Patients with obstructive sleep apnea provide another example. These patients benefit from connecting to oxygenation machines during sleep hours, but adherence is often poor. Here, direct observation of patient compliance would have been too intrusive. Nevertheless, many new oxygenation machines are equipped with an embedded card that registers both sleep patterns and the patient's use of the machine. If physicians regularly read the card in front of patients it might increase adherence.
Automatic registration of apnea patients' behavior might also improve adherence through a very different route: by allowing insurers to deny coverage or increase premiums for nonadherent patients. I propose that the first kind of disincentive—embarrassment from one's physician—is preferable to the latter, which can result in real harms to patients. Hence, instead of using real carrots and sticks, it is usually better to use "carrots" and "sticks"—outcomes that patients strongly desire or dread, but that do not benefit or harm them dramatically. Unlike steep fines (or profound stigma and humiliation), embarrassment is usually benign.
Medicaid and other public programs could also use these "carrots" and "sticks." Their standard packages could dramatically improve for all patients, so long as adherent patients alone receive something that most target patients strongly desired. Suppose that in West Virginia the prize for adherence was exclusive funding, not for chemical-dependency services, but for using a "dream" private hospital. Suppose also that public facilities for Medicaid patients greatly improved. While the products and services offered at the private hospital could not be far superior to those at highly improved public facilities, the private hospital's advertising could make them appear far more attractive. Advertisements could feature the private hospital's newer, shinier equipment (which achieves the same results as the equipment in the public hospital); the even shorter wait periods (for non-emergent conditions); alternative treatments that it alone performs (to little medical effect); and plush lobbies, greater food choice, and fancier cutlery. Advertisements would neglect to mention that public institutions reach similar or better clinical outcomes, handle patients' records more efficiently, and never offer unnecessary procedures.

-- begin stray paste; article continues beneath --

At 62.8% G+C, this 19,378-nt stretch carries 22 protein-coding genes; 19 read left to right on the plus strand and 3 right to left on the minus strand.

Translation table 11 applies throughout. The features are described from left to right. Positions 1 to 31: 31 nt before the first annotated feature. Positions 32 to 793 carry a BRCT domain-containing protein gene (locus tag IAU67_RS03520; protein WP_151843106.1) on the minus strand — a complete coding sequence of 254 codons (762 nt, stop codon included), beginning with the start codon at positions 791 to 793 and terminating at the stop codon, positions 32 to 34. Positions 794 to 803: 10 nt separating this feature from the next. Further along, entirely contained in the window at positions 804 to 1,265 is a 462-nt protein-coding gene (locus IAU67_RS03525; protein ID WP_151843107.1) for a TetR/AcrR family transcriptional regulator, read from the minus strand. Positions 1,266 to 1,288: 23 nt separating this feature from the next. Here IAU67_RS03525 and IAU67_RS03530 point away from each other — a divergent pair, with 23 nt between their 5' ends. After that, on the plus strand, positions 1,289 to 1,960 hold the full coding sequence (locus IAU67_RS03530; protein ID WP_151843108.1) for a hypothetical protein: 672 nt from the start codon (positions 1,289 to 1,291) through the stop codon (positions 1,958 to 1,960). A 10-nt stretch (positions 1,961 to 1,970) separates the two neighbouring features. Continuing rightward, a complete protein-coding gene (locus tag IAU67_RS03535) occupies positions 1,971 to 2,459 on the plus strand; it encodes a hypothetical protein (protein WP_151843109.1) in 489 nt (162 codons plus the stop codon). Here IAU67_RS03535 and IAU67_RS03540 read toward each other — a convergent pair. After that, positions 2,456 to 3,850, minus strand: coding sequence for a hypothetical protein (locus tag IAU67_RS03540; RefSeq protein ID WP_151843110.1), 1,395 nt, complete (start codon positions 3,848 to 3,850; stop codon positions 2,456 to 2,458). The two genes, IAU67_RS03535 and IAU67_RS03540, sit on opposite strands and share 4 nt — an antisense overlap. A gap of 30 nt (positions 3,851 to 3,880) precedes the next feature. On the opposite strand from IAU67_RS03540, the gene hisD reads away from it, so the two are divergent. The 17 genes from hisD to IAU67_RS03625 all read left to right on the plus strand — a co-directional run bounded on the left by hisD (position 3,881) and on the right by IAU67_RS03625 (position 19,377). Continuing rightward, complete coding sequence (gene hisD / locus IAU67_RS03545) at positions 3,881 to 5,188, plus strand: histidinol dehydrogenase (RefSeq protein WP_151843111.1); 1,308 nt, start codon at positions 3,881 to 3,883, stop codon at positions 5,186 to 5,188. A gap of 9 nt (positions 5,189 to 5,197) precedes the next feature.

Many Medicaid patients might take better care of themselves to win prizes they desire strongly, and at the same time justice and compassion would be respected so long as the highly desired prizes are not highly desirable: there is little inequity or cruelty in denying nonadherent patients a benign "prize," or even in visiting a benign "burden" on them. Justice and compassion matter only in the distribution of real benefits—genuinely desirable goods and privileges; "misdistribution" of things with little or no real value is neither iniquitous nor harsh. Thus, tying distribution of desired but nondesirable products and services to patients' adherence may suffice to motivate patients, while avoiding gross injustice and cruelty.
The Possibility of "Carrots" and "Sticks" in Health Care
One reason why products and services can be desired but not desirable is our "bounded rationality." For example, experiments in behavioral economics show that we put more weight on losing benefits that are already ours and that how available options are framed affects our decisions dramatically .